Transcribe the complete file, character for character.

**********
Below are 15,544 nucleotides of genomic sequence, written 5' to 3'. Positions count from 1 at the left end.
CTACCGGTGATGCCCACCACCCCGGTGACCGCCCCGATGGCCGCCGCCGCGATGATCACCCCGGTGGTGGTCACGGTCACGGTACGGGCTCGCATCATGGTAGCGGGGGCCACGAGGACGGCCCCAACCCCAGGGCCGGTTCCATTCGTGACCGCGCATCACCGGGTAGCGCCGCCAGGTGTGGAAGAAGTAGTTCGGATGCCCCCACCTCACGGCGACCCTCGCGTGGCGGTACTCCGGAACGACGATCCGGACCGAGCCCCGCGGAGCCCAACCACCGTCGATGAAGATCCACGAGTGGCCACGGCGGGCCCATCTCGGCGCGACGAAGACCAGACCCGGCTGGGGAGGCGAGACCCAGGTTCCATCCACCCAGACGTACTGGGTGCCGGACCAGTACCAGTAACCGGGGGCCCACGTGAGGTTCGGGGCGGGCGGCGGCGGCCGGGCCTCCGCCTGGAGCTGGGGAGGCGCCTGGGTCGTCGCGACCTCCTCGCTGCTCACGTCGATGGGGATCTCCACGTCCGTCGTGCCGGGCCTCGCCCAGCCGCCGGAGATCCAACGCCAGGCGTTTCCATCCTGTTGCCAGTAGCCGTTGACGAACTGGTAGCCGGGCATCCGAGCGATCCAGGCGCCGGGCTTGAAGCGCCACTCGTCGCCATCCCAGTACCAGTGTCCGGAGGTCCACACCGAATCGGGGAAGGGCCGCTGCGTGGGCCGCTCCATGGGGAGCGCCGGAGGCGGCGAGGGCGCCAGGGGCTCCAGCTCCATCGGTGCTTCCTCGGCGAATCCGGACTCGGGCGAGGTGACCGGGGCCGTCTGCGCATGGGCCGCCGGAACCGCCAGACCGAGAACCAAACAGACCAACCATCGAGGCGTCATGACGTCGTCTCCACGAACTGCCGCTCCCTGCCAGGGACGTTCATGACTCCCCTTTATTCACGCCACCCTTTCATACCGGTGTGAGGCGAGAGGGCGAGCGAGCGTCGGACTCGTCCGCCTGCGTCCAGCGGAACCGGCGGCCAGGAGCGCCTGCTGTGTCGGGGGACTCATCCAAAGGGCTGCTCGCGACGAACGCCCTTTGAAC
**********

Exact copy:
Below are 15,544 nucleotides of genomic sequence, written 5' to 3'. Positions count from 1 at the left end.
CTACCGGTGATGCCCACCACCCCGGTGACCGCCCCGATGGCCGCCGCCGCGATGATCACCCCGGTGGTGGTCACGGTCACGGTACGGGCTCGCATCATGGTAGCGGGGGCCACGAGGACGGCCCCAACCCCAGGGCCGGTTCCATTCGTGACCGCGCATCACCGGGTAGCGCCGCCAGGTGTGGAAGAAGTAGTTCGGATGCCCCCACCTCACGGCGACCCTCGCGTGGCGGTACTCCGGAACGACGATCCGGACCGAGCCCCGCGGAGCCCAACCACCGTCGATGAAGATCCACGAGTGGCCACGGCGGGCCCATCTCGGCGCGACGAAGACCAGACCCGGCTGGGGAGGCGAGACCCAGGTTCCATCCACCCAGACGTACTGGGTGCCGGACCAGTACCAGTAACCGGGGGCCCACGTGAGGTTCGGGGCGGGCGGCGGCGGCCGGGCCTCCGCCTGGAGCTGGGGAGGCGCCTGGGTCGTCGCGACCTCCTCGCTGCTCACGTCGATGGGGATCTCCACGTCCGTCGTGCCGGGCCTCGCCCAGCCGCCGGAGATCCAACGCCAGGCGTTTCCATCCTGTTGCCAGTAGCCGTTGACGAACTGGTAGCCGGGCATCCGAGCGATCCAGGCGCCGGGCTTGAAGCGCCACTCGTCGCCATCCCAGTACCAGTGTCCGGAGGTCCACACCGAATCGGGGAAGGGCCGCTGCGTGGGCCGCTCCATGGGGAGCGCCGGAGGCGGCGAGGGCGCCAGGGGCTCCAGCTCCATCGGTGCTTCCTCGGCGAATCCGGACTCGGGCGAGGTGACCGGGGCCGTCTGCGCATGGGCCGCCGGAACCGCCAGACCGAGAACCAAACAGACCAACCATCGAGGCGTCATGACGTCGTCTCCACGAACTGCCGCTCCCTGCCAGGGACGTTCATGACTCCCCTTTATTCACGCCACCCTTTCATACCGGTGTGAGGCGAGAGGGCGAGCGAGCGTCGGACTCGTCCGCCTGCGTCCAGCGGAACCGGCGGCCAGGAGCGCCTGCTGTGTCGGGGGACTCATCCAAAGGGCTGCTCGCGACGAACGCCCTTTGAAC